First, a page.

“I was shocked to see this plan brought forward and the process used,” said Mason.
Mason was part of the committee that developed the comprehensive transportation plan for Watauga County over several years that included input from Boone, Watauga County officials, Appalachian State and the Boone Area Chamber of Commerce.
“I don’t think anyone would argue that we need to do something for 105 however the recommendation that came out of this committee and has been endorsed by the town of Boone is the concept of the bypass. It was important to the committee that we retain this road as business-friendly as a boulevard concept,” Mason said. “We were reassured that the bypass was needed to help get the traffic counts down to the level that this road (Highway 105) could handle without having to encroach on the property of adjacent business.”
According to Ward, the Highway 105 Bypass did not score high enough on the NCDOT’s priority list for any road improvements.
Mason says that the original intent of the comprehensive transportation plan was to keep Highway 105 as business-friendly as possible, not what has been proposed so far by the NCDOT.
“I’m not sure what the end goal is here but that was not what was supported by the comprehensive plan,” she said.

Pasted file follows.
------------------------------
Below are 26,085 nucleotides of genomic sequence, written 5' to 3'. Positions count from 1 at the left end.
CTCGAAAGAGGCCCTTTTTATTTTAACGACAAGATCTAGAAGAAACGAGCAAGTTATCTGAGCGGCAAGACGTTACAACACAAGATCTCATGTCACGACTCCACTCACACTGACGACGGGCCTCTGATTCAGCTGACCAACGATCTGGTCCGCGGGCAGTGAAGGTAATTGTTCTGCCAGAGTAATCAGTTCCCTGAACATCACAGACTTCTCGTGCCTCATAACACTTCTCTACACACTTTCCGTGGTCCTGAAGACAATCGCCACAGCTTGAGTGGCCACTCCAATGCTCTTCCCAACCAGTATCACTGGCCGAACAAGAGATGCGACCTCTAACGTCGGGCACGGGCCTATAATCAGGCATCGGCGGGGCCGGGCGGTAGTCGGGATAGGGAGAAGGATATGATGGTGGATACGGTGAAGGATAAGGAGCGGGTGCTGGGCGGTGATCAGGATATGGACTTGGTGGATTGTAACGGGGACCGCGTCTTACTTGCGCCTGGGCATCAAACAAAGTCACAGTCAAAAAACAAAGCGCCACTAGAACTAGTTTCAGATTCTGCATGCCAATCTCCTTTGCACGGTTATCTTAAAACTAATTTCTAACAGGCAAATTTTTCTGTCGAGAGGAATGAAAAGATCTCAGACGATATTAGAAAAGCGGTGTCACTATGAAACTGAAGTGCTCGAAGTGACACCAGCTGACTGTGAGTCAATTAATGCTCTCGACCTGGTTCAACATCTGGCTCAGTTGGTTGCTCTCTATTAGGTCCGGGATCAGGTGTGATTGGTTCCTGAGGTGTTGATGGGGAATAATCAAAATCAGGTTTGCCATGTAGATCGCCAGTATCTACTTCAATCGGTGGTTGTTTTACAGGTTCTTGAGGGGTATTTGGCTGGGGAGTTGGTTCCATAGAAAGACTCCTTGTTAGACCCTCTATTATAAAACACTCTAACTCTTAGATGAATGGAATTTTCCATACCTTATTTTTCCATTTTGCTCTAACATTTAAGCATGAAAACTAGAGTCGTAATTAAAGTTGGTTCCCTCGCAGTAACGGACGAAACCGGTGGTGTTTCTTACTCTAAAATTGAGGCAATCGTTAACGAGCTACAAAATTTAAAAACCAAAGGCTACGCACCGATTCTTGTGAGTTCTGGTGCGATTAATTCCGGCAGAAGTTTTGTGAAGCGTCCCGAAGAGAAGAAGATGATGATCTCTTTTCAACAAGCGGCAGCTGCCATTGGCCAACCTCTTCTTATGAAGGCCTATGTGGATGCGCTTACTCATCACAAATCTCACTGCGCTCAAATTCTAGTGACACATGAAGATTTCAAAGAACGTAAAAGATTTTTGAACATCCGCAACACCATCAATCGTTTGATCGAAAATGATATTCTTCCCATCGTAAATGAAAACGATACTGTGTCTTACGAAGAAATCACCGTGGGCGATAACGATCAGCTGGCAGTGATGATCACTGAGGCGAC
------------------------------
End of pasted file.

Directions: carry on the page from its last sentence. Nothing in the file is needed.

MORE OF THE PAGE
Ward said that the town council and members of the town staff will be at the upcoming public hearing to get a better feel on this project.
“We have called a special meeting for the Boone Town Council to meet with the DOT on the ninth prior to the public hearing and I’ve directed staff from public works, police and fire all to be at the meeting because I’ve got major concerns about this resulting in neighborhood cut through traffic as well as our responsibility to get directly to life safety issues with fire trucks, ambulances and police when we’re doing all these loops,” Ward said. “The town council encouraged safety enhancements but nobody on the town council or staff had seen these renderings until they were released by the DOT.”
Ward added that he is planning on putting this Highway 105 project on one of the agendas for the upcoming Boone Town Council meetings, either October 16 or October 18.